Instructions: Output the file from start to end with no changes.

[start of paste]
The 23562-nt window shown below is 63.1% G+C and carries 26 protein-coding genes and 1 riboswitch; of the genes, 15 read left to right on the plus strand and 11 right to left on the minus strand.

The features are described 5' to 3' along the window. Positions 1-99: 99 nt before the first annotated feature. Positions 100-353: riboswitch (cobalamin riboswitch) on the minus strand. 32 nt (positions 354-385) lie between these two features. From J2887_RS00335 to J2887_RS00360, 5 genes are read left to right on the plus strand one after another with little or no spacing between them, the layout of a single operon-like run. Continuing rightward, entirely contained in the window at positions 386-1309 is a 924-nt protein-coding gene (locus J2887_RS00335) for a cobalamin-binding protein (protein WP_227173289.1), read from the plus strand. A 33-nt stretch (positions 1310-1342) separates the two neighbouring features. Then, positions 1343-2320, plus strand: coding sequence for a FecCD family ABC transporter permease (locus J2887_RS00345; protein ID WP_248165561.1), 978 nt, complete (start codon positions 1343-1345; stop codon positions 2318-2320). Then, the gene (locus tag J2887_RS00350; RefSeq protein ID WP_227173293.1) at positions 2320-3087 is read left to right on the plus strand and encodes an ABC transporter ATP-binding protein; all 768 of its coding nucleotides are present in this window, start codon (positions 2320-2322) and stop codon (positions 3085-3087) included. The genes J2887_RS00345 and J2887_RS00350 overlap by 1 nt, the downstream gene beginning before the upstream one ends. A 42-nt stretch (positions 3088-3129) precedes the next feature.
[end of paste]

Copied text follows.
The 23562-nt window shown below is 63.1% G+C and carries 26 protein-coding genes and 1 riboswitch; of the genes, 15 read left to right on the plus strand and 11 right to left on the minus strand.

The features are described 5' to 3' along the window. Positions 1-99: 99 nt before the first annotated feature. Positions 100-353: riboswitch (cobalamin riboswitch) on the minus strand. 32 nt (positions 354-385) lie between these two features. From J2887_RS00335 to J2887_RS00360, 5 genes are read left to right on the plus strand one after another with little or no spacing between them, the layout of a single operon-like run. Continuing rightward, entirely contained in the window at positions 386-1309 is a 924-nt protein-coding gene (locus J2887_RS00335) for a cobalamin-binding protein (protein WP_227173289.1), read from the plus strand. A 33-nt stretch (positions 1310-1342) separates the two neighbouring features. Then, positions 1343-2320, plus strand: coding sequence for a FecCD family ABC transporter permease (locus J2887_RS00345; protein ID WP_248165561.1), 978 nt, complete (start codon positions 1343-1345; stop codon positions 2318-2320). Then, the gene (locus tag J2887_RS00350; RefSeq protein ID WP_227173293.1) at positions 2320-3087 is read left to right on the plus strand and encodes an ABC transporter ATP-binding protein; all 768 of its coding nucleotides are present in this window, start codon (positions 2320-2322) and stop codon (positions 3085-3087) included. The genes J2887_RS00345 and J2887_RS00350 overlap by 1 nt, the downstream gene beginning before the upstream one ends. A 42-nt stretch (positions 3088-3129) precedes the next feature.